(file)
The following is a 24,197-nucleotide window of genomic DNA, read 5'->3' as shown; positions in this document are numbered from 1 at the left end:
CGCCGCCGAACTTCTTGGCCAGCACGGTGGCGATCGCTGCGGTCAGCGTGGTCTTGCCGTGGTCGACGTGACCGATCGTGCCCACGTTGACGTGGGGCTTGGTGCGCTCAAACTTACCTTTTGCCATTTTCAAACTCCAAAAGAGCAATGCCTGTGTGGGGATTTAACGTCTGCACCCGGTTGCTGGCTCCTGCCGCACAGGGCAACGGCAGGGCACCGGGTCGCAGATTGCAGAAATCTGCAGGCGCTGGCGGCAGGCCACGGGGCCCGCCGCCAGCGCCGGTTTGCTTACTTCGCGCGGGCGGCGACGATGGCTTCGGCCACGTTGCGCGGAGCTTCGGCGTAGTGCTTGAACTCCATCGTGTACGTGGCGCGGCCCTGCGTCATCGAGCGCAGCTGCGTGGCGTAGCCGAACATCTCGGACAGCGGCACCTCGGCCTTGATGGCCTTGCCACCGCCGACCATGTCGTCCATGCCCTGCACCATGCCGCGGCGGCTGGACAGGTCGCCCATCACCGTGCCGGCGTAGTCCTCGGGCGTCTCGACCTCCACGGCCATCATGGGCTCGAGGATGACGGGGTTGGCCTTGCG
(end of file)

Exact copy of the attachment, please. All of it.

The following is a 24,197-nucleotide window of genomic DNA, read 5'->3' as shown; positions in this document are numbered from 1 at the left end:
CGCCGCCGAACTTCTTGGCCAGCACGGTGGCGATCGCTGCGGTCAGCGTGGTCTTGCCGTGGTCGACGTGACCGATCGTGCCCACGTTGACGTGGGGCTTGGTGCGCTCAAACTTACCTTTTGCCATTTTCAAACTCCAAAAGAGCAATGCCTGTGTGGGGATTTAACGTCTGCACCCGGTTGCTGGCTCCTGCCGCACAGGGCAACGGCAGGGCACCGGGTCGCAGATTGCAGAAATCTGCAGGCGCTGGCGGCAGGCCACGGGGCCCGCCGCCAGCGCCGGTTTGCTTACTTCGCGCGGGCGGCGACGATGGCTTCGGCCACGTTGCGCGGAGCTTCGGCGTAGTGCTTGAACTCCATCGTGTACGTGGCGCGGCCCTGCGTCATCGAGCGCAGCTGCGTGGCGTAGCCGAACATCTCGGACAGCGGCACCTCGGCCTTGATGGCCTTGCCACCGCCGACCATGTCGTCCATGCCCTGCACCATGCCGCGGCGGCTGGACAGGTCGCCCATCACCGTGCCGGCGTAGTCCTCGGGCGTCTCGACCTCCACGGCCATCATGGGCTCGAGGATGACGGGGTTGGCCTTGCG